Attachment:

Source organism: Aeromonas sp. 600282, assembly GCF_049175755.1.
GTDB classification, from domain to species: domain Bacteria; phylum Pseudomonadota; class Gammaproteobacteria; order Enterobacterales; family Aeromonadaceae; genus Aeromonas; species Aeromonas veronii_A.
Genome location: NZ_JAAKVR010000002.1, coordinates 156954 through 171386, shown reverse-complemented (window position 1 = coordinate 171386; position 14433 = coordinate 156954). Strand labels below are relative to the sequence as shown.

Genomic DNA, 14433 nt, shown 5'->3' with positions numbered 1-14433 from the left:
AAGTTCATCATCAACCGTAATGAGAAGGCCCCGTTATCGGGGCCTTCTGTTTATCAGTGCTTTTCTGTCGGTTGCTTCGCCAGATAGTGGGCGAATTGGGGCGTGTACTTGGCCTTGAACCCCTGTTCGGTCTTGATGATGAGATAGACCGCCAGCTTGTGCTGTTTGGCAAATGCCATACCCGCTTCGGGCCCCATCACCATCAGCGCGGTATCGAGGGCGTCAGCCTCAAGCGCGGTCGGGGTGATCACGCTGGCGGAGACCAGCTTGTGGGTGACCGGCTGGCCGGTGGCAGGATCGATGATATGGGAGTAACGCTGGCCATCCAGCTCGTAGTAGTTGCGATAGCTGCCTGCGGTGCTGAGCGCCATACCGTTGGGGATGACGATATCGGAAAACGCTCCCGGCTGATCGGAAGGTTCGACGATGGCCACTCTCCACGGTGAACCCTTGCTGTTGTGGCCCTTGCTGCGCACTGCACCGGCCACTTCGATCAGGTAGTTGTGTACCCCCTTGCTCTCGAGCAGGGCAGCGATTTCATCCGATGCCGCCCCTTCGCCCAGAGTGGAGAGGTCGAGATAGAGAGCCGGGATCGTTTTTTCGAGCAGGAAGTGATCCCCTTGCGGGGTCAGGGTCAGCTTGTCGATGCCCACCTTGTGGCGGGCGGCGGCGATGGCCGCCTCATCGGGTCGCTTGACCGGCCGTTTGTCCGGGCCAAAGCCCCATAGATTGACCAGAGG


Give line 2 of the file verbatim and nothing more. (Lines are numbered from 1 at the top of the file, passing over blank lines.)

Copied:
GTDB classification, from domain to species: domain Bacteria; phylum Pseudomonadota; class Gammaproteobacteria; order Enterobacterales; family Aeromonadaceae; genus Aeromonas; species Aeromonas veronii_A.